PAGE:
When constructive feedback is received anonymously, it is not uncommon for it to be met with disbelief and a questioning of the motive behind it. Without a clear sense of the source, employees and employers alike may jump to conclusions about why the feedback is constructive in the first place, including beliefs that may lead to mistrust among the workplace like the perception of intentional sabotage. Even when the constructive feedback is minor, its anonymity can still have the receiver thinking more about the source and why it couldn’t be shared in person, resulting in a gradual decrease in openness and trust.
3. Delusions of Grandeur
Just like critical anonymous feedback can be treated too trivially, positive anonymous feedback can be treated with too much significance. When someone receives positive feedback or praise, they are likely to elevate it as an accurate definition of who they are, telling themselves it is entirely correct. When this happens, the opportunity to adapt and grow further is lost, since the receiver of the feedback thinks they have reached their highest potential.
4. Decreasing Moments of Encouragement
Not only does positive anonymous feedback rob the receiver of a valuable learning opportunity, it also steals the chances for meaningful moments between colleagues to occur where they can openly encourage one another and have positive interactions. Dialogue amongst team members, as well as between an employer and employee, about their respective strengths can have tremendous effects for the organization. Anonymous feedback removes that opportunity, blocking off the channel towards success that is supportive relationships.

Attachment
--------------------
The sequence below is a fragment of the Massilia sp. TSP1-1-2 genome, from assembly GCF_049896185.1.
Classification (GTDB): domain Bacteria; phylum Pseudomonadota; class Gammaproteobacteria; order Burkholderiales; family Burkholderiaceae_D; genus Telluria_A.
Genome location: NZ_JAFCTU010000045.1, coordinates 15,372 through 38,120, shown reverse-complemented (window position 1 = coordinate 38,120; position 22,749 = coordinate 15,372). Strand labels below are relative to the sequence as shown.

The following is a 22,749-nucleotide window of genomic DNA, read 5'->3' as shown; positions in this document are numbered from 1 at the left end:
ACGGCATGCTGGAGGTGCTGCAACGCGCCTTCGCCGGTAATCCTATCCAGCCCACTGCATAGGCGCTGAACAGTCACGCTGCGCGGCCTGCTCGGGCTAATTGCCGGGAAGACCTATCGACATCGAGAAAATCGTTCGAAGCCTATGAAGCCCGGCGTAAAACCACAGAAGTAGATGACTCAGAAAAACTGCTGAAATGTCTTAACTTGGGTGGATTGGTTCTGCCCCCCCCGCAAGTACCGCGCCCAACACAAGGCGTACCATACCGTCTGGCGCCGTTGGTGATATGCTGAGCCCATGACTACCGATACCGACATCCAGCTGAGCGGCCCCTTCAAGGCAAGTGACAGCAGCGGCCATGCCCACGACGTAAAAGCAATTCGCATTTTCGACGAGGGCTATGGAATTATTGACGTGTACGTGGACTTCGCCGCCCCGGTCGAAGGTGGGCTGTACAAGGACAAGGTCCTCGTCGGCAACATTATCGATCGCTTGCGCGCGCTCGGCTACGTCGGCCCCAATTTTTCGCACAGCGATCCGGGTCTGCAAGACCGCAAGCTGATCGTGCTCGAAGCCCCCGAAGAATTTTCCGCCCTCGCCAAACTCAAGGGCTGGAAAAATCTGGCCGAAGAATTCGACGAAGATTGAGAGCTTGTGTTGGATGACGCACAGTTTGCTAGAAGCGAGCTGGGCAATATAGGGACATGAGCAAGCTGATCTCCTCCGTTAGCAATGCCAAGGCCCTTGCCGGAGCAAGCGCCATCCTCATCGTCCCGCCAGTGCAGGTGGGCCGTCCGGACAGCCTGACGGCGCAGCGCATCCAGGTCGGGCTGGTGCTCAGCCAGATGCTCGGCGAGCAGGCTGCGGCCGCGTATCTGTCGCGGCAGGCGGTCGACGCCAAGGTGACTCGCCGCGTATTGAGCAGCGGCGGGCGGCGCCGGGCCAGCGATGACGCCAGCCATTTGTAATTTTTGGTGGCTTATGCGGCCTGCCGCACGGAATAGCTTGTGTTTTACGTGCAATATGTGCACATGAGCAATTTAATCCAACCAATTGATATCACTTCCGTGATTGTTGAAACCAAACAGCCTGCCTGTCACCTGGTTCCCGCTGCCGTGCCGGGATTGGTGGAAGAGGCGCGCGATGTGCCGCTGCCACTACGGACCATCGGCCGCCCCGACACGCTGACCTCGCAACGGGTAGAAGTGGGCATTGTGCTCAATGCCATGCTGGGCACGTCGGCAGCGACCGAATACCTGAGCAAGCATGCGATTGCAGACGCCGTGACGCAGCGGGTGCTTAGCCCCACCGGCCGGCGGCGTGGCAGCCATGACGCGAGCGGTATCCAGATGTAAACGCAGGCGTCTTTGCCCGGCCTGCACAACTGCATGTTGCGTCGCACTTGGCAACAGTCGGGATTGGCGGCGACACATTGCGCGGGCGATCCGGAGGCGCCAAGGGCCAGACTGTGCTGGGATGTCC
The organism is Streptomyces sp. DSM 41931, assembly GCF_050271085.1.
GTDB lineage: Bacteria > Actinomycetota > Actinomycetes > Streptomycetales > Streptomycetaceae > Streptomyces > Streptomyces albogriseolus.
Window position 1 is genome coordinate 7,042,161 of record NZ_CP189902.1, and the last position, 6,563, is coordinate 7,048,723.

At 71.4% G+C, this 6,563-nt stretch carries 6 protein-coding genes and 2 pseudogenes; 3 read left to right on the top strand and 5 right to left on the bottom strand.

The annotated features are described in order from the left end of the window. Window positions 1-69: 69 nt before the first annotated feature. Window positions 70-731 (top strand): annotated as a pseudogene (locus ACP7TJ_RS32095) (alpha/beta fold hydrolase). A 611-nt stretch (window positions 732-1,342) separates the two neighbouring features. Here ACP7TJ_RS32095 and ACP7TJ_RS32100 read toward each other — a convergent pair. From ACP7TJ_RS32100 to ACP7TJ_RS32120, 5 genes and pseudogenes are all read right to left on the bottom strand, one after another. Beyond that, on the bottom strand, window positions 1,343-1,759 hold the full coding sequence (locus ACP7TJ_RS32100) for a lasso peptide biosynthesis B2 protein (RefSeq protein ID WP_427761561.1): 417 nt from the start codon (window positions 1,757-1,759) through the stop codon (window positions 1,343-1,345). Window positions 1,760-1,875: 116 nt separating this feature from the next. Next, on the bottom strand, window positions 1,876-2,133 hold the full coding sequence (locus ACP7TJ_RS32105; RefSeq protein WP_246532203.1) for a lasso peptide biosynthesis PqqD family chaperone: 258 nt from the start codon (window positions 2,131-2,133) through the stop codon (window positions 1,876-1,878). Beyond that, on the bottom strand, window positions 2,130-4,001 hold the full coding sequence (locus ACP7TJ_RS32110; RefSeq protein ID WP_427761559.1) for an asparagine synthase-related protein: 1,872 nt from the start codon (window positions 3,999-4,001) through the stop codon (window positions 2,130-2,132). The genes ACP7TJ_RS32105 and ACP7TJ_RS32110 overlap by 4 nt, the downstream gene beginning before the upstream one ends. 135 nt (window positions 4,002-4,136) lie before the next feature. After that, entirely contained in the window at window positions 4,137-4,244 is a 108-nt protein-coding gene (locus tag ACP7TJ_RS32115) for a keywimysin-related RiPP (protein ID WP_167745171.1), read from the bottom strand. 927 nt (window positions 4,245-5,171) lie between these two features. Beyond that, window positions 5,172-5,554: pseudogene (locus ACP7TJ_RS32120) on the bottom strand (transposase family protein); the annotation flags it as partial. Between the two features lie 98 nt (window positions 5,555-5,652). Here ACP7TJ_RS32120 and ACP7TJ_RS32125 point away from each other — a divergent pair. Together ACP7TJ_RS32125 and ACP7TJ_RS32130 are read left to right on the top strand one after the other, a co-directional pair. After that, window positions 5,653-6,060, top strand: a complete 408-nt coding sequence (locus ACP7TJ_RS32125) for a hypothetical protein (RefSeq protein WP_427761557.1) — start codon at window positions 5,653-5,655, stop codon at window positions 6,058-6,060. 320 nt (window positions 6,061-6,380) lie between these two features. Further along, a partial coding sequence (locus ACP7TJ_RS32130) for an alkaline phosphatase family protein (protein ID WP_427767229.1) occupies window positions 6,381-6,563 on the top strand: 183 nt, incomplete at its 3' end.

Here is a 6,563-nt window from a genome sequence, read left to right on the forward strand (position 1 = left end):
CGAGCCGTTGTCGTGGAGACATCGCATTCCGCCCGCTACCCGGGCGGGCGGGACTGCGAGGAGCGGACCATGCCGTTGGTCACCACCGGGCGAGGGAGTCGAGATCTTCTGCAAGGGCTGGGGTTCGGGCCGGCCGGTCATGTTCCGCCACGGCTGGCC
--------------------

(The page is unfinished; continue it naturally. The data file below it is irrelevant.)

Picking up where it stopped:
The Benefits of Anonymous Feedback
While anonymous feedback may not be the best fit for some organizations, it does not mean it is all bad, or only has negative results for business. In some cases, implementing anonymous feedback may be the best option when it comes to internal assessments.
One of the largest arguments when it comes to the advantages of having anonymous feedback in place, is its potential to eliminate the internal struggles employees and employers undergo when they are forced to analyze and comment on someone’s actions. Feedback should be mutually beneficial for the receiver and the provider, but it has negative connotations for several different reasons, including: